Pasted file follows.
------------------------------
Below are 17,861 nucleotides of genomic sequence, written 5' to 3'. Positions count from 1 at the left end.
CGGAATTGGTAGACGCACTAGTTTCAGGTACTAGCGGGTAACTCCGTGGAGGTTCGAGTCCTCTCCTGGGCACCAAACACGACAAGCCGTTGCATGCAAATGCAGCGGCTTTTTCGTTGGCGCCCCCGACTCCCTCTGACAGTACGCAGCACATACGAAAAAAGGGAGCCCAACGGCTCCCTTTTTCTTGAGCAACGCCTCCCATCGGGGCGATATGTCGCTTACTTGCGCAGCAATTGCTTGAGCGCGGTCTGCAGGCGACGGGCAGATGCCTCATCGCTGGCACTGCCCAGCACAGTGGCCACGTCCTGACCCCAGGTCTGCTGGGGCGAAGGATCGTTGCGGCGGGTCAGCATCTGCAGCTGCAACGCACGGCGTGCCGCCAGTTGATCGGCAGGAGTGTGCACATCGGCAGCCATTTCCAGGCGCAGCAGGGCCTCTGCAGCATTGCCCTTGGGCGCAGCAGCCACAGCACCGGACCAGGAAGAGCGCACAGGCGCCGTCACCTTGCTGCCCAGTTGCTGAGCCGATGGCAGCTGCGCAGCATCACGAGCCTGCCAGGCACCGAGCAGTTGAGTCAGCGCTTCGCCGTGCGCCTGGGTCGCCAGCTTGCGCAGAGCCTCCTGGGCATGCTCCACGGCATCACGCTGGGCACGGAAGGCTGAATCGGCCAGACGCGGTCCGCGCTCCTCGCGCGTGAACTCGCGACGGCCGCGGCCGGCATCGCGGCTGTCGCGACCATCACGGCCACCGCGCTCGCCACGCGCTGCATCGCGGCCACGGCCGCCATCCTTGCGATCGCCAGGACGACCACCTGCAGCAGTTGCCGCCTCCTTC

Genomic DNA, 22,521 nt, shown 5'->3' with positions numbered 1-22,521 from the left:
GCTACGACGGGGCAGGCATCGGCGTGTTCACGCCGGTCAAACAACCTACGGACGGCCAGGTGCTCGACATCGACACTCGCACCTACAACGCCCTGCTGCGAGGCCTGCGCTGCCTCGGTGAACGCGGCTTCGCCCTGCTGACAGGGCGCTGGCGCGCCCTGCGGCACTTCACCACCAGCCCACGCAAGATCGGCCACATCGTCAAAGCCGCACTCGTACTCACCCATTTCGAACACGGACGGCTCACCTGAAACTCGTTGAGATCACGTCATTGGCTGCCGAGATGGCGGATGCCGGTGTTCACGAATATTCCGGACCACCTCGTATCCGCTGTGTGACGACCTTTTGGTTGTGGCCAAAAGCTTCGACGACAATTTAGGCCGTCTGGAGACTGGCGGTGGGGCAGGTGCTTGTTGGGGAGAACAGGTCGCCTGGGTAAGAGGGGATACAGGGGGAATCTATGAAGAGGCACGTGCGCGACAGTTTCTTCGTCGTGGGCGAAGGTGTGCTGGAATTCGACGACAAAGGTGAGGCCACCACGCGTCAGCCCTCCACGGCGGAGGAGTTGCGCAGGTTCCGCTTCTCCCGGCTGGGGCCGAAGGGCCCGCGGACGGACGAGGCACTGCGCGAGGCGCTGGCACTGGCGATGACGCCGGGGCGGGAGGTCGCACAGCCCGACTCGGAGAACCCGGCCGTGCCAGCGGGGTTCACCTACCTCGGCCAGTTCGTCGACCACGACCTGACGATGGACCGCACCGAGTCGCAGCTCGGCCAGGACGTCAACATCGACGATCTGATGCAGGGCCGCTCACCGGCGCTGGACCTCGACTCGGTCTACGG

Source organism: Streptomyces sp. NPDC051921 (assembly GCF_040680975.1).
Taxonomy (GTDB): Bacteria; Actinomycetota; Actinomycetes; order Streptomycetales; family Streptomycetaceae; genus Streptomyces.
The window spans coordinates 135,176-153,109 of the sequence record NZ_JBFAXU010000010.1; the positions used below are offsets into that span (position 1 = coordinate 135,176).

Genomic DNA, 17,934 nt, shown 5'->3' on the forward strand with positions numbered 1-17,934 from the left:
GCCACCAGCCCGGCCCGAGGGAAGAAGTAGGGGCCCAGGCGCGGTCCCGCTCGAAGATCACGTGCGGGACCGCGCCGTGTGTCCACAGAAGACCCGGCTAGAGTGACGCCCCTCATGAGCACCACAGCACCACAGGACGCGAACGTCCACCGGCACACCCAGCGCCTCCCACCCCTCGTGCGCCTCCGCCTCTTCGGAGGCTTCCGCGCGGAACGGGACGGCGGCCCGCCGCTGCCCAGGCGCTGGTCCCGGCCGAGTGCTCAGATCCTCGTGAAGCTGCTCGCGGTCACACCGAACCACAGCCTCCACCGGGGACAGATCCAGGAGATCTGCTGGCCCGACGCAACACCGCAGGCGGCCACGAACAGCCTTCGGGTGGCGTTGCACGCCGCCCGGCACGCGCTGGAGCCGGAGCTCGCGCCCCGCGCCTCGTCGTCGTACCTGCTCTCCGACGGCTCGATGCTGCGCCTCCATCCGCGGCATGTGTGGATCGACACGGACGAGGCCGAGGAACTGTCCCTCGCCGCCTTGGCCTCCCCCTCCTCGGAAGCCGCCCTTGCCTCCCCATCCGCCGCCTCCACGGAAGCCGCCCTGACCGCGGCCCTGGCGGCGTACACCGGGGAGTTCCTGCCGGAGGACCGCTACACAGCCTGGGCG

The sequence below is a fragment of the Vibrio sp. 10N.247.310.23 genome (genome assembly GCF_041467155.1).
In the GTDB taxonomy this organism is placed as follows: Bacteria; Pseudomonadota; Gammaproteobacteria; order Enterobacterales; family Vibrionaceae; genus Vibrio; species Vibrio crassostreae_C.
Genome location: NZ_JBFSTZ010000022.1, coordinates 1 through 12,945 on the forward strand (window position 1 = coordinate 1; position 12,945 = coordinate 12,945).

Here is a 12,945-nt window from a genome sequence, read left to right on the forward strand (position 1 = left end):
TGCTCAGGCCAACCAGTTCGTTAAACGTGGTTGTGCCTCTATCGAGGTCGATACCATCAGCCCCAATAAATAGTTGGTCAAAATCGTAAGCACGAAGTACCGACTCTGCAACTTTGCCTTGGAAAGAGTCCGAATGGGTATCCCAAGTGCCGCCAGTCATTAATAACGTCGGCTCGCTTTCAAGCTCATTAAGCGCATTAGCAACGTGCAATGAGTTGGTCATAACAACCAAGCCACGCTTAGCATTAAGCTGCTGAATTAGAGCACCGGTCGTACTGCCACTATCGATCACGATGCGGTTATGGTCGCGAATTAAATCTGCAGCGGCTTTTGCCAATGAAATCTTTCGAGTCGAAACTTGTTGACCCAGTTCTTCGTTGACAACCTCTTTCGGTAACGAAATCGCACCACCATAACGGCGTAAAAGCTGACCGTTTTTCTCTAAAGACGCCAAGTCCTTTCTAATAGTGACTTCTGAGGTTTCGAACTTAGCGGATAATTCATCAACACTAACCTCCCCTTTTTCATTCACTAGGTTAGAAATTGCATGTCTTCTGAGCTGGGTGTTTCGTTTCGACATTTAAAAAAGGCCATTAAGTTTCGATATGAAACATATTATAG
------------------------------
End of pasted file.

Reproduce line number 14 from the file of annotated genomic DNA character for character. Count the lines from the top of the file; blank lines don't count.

TGCTCAGGCCAACCAGTTCGTTAAACGTGGTTGTGCCTCTATCGAGGTCGATACCATCAGCCCCAATAAATAGTTGGTCAAAATCGTAAGCACGAAGTACCGACTCTGCAACTTTGCCTTGGAAAGAGTCCGAATGGGTATCCCAAGTGCCGCCAGTCATTAATAACGTCGGCTCGCTTTCAAGCTCATTAAGCGCATTAGCAACGTGCAATGAGTTGGTCATAACAACCAAGCCACGCTTAGCATTAAGCTGCTGAATTAGAGCACCGGTCGTACTGCCACTATCGATCACGATGCGGTTATGGTCGCGAATTAAATCTGCAGCGGCTTTTGCCAATGAAATCTTTCGAGTCGAAACTTGTTGACCCAGTTCTTCGTTGACAACCTCTTTCGGTAACGAAATCGCACCACCATAACGGCGTAAAAGCTGACCGTTTTTCTCTAAAGACGCCAAGTCCTTTCTAATAGTGACTTCTGAGGTTTCGAACTTAGCGGATAATTCATCAACACTAACCTCCCCTTTTTCATTCACTAGGTTAGAAATTGCATGTCTTCTGAGCTGGGTGTTTCGTTTCGACATTTAAAAAAGGCCATTAAGTTTCGATATGAAACATATTATAG